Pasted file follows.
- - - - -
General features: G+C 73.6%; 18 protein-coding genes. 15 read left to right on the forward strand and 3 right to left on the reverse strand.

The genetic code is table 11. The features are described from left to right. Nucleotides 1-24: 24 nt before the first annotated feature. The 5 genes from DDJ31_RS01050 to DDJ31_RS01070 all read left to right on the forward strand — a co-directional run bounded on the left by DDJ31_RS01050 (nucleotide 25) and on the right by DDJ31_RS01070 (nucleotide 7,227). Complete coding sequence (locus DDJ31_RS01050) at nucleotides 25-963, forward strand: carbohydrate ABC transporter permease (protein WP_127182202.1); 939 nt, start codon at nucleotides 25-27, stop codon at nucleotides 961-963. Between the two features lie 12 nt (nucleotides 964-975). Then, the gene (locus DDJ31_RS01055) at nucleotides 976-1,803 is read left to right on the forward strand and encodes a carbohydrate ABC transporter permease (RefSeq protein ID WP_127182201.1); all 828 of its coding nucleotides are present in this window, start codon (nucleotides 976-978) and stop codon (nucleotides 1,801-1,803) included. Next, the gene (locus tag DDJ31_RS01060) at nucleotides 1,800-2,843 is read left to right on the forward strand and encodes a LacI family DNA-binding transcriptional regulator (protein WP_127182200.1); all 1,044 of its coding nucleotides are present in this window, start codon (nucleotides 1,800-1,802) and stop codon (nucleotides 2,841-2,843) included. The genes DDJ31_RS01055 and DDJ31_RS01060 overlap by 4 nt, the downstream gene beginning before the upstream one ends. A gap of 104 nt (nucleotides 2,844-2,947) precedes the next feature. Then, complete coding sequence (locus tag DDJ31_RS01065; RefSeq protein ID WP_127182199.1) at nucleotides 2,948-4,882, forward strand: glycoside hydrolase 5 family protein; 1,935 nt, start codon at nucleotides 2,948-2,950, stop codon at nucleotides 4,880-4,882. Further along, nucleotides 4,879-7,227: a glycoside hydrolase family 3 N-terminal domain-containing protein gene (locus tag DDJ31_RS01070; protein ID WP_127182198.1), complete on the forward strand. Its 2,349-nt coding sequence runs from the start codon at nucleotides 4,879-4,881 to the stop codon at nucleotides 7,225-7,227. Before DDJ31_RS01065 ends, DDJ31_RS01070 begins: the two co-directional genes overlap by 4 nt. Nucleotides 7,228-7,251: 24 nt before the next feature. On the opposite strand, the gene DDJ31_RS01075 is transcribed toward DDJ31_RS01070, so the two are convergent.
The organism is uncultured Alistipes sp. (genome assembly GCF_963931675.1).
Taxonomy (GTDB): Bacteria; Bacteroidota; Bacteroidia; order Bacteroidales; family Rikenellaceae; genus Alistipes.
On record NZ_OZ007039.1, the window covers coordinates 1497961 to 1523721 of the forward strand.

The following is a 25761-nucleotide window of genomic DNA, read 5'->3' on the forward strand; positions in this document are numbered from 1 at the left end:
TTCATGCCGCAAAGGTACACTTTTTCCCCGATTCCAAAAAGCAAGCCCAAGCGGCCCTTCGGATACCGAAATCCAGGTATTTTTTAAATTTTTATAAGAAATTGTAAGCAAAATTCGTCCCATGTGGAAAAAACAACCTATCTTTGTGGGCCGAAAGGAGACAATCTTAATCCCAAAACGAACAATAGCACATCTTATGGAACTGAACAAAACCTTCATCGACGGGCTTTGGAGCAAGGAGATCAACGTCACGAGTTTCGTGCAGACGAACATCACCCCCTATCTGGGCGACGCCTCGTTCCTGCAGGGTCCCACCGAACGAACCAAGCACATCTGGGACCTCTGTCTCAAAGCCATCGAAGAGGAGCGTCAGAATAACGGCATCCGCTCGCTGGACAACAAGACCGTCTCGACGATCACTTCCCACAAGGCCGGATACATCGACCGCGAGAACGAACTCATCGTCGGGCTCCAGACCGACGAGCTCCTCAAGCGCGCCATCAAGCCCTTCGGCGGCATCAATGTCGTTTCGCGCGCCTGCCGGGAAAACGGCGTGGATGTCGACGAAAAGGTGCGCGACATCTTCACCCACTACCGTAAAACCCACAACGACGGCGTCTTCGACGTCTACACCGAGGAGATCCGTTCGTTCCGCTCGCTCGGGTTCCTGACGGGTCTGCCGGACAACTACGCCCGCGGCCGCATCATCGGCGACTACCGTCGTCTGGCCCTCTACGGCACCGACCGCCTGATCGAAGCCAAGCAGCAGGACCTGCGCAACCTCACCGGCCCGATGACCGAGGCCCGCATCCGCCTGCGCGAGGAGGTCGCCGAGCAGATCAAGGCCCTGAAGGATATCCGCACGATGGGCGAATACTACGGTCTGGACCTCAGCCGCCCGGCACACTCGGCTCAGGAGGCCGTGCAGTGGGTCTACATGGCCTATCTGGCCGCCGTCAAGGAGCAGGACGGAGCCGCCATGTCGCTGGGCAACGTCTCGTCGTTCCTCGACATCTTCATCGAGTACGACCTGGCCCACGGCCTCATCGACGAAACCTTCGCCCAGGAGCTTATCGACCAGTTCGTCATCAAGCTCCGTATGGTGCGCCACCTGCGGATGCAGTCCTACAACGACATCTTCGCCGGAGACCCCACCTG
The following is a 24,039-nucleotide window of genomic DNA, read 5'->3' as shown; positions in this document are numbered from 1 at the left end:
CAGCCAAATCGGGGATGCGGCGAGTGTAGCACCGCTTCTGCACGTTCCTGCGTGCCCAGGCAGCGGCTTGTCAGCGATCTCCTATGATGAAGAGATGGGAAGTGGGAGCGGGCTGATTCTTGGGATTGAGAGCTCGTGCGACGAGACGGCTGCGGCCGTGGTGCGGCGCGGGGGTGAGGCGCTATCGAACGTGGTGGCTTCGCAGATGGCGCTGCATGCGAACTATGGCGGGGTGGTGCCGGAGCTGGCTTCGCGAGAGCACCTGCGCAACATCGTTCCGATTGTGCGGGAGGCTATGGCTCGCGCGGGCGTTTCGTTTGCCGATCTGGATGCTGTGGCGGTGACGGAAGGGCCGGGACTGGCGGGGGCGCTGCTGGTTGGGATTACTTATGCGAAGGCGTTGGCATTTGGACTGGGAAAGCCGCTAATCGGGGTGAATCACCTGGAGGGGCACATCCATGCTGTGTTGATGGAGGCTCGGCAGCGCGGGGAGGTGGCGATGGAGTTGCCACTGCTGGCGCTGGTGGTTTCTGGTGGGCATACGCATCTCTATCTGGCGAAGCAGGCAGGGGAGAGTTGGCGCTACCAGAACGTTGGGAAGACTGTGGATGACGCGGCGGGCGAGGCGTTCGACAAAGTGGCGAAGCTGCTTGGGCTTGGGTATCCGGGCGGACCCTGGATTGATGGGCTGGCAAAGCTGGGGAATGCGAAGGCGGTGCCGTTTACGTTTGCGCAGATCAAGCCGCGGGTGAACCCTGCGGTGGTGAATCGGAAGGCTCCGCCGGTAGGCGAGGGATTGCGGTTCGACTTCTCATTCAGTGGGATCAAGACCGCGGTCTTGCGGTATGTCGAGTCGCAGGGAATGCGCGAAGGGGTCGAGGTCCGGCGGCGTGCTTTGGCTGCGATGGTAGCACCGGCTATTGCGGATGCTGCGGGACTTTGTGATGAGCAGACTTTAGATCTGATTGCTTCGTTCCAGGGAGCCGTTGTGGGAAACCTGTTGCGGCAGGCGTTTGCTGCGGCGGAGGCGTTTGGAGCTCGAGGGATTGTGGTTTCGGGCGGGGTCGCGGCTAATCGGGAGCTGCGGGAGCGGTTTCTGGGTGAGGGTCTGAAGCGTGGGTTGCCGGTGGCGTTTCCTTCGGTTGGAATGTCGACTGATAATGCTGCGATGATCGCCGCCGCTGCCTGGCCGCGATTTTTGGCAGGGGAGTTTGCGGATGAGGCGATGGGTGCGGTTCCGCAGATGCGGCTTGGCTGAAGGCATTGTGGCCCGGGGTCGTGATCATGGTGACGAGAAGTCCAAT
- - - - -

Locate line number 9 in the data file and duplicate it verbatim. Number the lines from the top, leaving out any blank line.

CAGCCAAATCGGGGATGCGGCGAGTGTAGCACCGCTTCTGCACGTTCCTGCGTGCCCAGGCAGCGGCTTGTCAGCGATCTCCTATGATGAAGAGATGGGAAGTGGGAGCGGGCTGATTCTTGGGATTGAGAGCTCGTGCGACGAGACGGCTGCGGCCGTGGTGCGGCGCGGGGGTGAGGCGCTATCGAACGTGGTGGCTTCGCAGATGGCGCTGCATGCGAACTATGGCGGGGTGGTGCCGGAGCTGGCTTCGCGAGAGCACCTGCGCAACATCGTTCCGATTGTGCGGGAGGCTATGGCTCGCGCGGGCGTTTCGTTTGCCGATCTGGATGCTGTGGCGGTGACGGAAGGGCCGGGACTGGCGGGGGCGCTGCTGGTTGGGATTACTTATGCGAAGGCGTTGGCATTTGGACTGGGAAAGCCGCTAATCGGGGTGAATCACCTGGAGGGGCACATCCATGCTGTGTTGATGGAGGCTCGGCAGCGCGGGGAGGTGGCGATGGAGTTGCCACTGCTGGCGCTGGTGGTTTCTGGTGGGCATACGCATCTCTATCTGGCGAAGCAGGCAGGGGAGAGTTGGCGCTACCAGAACGTTGGGAAGACTGTGGATGACGCGGCGGGCGAGGCGTTCGACAAAGTGGCGAAGCTGCTTGGGCTTGGGTATCCGGGCGGACCCTGGATTGATGGGCTGGCAAAGCTGGGGAATGCGAAGGCGGTGCCGTTTACGTTTGCGCAGATCAAGCCGCGGGTGAACCCTGCGGTGGTGAATCGGAAGGCTCCGCCGGTAGGCGAGGGATTGCGGTTCGACTTCTCATTCAGTGGGATCAAGACCGCGGTCTTGCGGTATGTCGAGTCGCAGGGAATGCGCGAAGGGGTCGAGGTCCGGCGGCGTGCTTTGGCTGCGATGGTAGCACCGGCTATTGCGGATGCTGCGGGACTTTGTGATGAGCAGACTTTAGATCTGATTGCTTCGTTCCAGGGAGCCGTTGTGGGAAACCTGTTGCGGCAGGCGTTTGCTGCGGCGGAGGCGTTTGGAGCTCGAGGGATTGTGGTTTCGGGCGGGGTCGCGGCTAATCGGGAGCTGCGGGAGCGGTTTCTGGGTGAGGGTCTGAAGCGTGGGTTGCCGGTGGCGTTTCCTTCGGTTGGAATGTCGACTGATAATGCTGCGATGATCGCCGCCGCTGCCTGGCCGCGATTTTTGGCAGGGGAGTTTGCGGATGAGGCGATGGGTGCGGTTCCGCAGATGCGGCTTGGCTGAAGGCATTGTGGCCCGGGGTCGTGATCATGGTGACGAGAAGTCCAAT